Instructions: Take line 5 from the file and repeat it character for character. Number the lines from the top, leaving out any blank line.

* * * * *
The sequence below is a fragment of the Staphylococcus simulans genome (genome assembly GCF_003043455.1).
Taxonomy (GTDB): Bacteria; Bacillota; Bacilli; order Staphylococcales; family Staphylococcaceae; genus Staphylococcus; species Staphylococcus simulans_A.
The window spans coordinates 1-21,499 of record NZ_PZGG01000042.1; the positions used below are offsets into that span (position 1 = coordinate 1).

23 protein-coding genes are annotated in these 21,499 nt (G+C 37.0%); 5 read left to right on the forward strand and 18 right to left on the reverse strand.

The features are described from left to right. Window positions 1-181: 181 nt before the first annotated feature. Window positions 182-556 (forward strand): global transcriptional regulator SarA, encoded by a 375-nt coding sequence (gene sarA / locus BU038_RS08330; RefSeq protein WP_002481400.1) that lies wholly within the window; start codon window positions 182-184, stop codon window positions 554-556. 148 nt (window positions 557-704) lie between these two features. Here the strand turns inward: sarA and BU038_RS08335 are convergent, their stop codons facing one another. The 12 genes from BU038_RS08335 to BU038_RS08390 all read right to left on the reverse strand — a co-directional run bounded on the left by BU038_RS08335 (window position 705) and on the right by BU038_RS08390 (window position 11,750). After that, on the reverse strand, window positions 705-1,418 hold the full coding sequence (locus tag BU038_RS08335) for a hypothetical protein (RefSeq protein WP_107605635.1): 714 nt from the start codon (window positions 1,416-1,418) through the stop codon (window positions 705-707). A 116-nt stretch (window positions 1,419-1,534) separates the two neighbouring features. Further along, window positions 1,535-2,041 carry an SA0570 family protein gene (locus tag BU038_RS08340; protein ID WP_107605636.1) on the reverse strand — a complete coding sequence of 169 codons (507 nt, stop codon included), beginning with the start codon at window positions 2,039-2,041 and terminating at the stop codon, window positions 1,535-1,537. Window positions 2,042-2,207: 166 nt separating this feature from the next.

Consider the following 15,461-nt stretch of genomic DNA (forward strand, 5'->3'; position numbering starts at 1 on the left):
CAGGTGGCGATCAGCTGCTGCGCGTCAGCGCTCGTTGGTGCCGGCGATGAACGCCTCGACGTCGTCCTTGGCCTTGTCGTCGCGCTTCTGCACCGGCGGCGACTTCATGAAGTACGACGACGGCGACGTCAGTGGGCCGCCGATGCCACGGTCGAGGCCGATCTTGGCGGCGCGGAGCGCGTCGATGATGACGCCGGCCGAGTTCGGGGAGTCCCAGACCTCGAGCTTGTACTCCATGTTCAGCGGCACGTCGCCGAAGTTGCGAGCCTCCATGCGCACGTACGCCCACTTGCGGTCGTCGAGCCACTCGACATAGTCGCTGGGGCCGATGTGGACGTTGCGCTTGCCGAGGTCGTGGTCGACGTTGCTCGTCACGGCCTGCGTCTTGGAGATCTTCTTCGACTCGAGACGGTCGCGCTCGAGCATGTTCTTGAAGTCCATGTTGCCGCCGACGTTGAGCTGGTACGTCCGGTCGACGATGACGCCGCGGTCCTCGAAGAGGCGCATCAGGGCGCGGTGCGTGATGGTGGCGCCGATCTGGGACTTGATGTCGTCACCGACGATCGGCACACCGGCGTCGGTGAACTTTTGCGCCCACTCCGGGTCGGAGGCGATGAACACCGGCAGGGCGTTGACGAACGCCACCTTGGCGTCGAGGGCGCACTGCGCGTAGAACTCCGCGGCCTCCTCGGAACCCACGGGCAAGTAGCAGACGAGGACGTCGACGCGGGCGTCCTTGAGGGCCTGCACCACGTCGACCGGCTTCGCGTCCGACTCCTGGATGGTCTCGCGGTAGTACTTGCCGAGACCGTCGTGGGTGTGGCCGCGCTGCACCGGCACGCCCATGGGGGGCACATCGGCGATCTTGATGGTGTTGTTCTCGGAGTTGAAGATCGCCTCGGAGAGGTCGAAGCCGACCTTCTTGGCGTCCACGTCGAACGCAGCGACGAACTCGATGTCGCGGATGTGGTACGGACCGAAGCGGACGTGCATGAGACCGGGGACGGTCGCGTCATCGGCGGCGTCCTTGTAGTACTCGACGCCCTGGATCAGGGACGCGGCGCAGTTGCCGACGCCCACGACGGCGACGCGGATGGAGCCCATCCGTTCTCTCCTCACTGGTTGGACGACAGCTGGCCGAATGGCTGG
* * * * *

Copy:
The features are described from left to right. Window positions 1-181: 181 nt before the first annotated feature. Window positions 182-556 (forward strand): global transcriptional regulator SarA, encoded by a 375-nt coding sequence (gene sarA / locus BU038_RS08330; RefSeq protein WP_002481400.1) that lies wholly within the window; start codon window positions 182-184, stop codon window positions 554-556. 148 nt (window positions 557-704) lie between these two features. Here the strand turns inward: sarA and BU038_RS08335 are convergent, their stop codons facing one another. The 12 genes from BU038_RS08335 to BU038_RS08390 all read right to left on the reverse strand — a co-directional run bounded on the left by BU038_RS08335 (window position 705) and on the right by BU038_RS08390 (window position 11,750). After that, on the reverse strand, window positions 705-1,418 hold the full coding sequence (locus tag BU038_RS08335) for a hypothetical protein (RefSeq protein WP_107605635.1): 714 nt from the start codon (window positions 1,416-1,418) through the stop codon (window positions 705-707). A 116-nt stretch (window positions 1,419-1,534) separates the two neighbouring features. Further along, window positions 1,535-2,041 carry an SA0570 family protein gene (locus tag BU038_RS08340; protein ID WP_107605636.1) on the reverse strand — a complete coding sequence of 169 codons (507 nt, stop codon included), beginning with the start codon at window positions 2,039-2,041 and terminating at the stop codon, window positions 1,535-1,537. Window positions 2,042-2,207: 166 nt separating this feature from the next.